Vascular PRN

Follow-Up to Intermittent Pneumatic Compression Study Addresses Effect of IPC Use on Hospital Costs


Tampa, FL -- (SBWIRE) -- 03/11/2015 -- In 2013, a collaborative study funded by the National Institute of Health Research in the UK found that intermittent pneumatic compression (IPC) reduced the risk of blood clots and improved survival rates in immobile patients with acute stroke.

Recently, the study's author has published a follow-up analysis looking at the secondary effects of IPC use. Among other findings, this second analysis suggests that IPC use tends to increase costs for hospitals, but only because increased survival rates mean that patients stay in the hospital longer. The new report also notes that IPC is generally inexpensive to use as a treatment.

"The results of this analysis suggest to me that many medical centers, including long-term care facilities, can benefit from the use of intermittent pneumatic compression for immobile patients with acute stroke," remarked Greg Grambor, president of Vascular PRN, a company that rents and sells pneumatic compression equipment. "When long-term care facilities reduce the number of blood clots that occur in patients, they can reduce hospital readmission rates, improve reimbursement rates and improve quality ratings."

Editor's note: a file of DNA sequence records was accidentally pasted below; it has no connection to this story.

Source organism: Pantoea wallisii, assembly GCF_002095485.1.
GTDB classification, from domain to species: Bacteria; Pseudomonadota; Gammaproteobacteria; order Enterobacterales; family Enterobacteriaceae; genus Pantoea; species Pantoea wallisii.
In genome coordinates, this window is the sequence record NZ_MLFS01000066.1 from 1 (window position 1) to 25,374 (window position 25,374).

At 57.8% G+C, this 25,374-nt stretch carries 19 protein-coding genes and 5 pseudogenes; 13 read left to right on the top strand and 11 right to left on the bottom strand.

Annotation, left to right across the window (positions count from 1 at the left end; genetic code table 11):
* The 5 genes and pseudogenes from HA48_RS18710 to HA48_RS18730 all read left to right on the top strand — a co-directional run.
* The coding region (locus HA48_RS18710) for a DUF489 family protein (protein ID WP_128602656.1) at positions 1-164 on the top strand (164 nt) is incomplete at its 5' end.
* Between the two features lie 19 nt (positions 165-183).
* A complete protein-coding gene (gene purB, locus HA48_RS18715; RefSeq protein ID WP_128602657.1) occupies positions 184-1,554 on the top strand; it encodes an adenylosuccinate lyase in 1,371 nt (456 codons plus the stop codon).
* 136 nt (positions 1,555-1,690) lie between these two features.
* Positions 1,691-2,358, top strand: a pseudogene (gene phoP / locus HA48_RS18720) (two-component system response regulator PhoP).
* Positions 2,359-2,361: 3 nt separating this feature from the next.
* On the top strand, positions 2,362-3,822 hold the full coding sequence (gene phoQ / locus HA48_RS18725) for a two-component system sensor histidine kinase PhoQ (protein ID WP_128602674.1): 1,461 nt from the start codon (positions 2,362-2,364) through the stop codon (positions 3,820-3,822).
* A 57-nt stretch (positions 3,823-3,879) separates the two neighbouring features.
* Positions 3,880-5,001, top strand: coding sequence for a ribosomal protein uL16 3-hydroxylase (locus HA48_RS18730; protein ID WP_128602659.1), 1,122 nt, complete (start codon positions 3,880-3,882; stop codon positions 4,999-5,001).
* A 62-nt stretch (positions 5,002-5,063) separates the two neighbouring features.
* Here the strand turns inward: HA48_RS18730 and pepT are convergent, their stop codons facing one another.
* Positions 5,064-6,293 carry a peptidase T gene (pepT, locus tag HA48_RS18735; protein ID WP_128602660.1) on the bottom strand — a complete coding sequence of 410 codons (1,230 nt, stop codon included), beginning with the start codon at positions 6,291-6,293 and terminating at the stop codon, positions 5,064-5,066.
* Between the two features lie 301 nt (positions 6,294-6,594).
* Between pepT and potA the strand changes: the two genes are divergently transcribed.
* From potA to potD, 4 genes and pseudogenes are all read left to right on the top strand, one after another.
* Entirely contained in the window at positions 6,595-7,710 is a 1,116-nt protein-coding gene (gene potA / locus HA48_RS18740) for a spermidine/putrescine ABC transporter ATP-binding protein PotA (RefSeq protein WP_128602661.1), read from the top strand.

The original study, known as CLOTS3, was undertaken to study intermittent pneumatic compression because other thromboembolism prophylaxis treatments had drawbacks specific to acute stroke patients.  

The introduction to the follow-up analysis mentions that acute stroke victims have a high risk of bleeding, making pharmacological anticoagulant use problematic. The author also notes that previous studies have shown the ineffectiveness of compression stockings in preventing deep vein thrombosis in immobile patients with acute stroke.

Both the original study and the follow-up were written by Dr. Graeme J. Hankey, a professor of neurology at the University of Western Australia.

"Dr. Hankey's continued focus on providing solid data about the use of IPC is encouraging," commented Grambor. "IPC is one of the safest ways to help prevent deep vein thrombosis, and an increase in scientific knowledge about its uses will ultimately benefit both patients and medical facilities."

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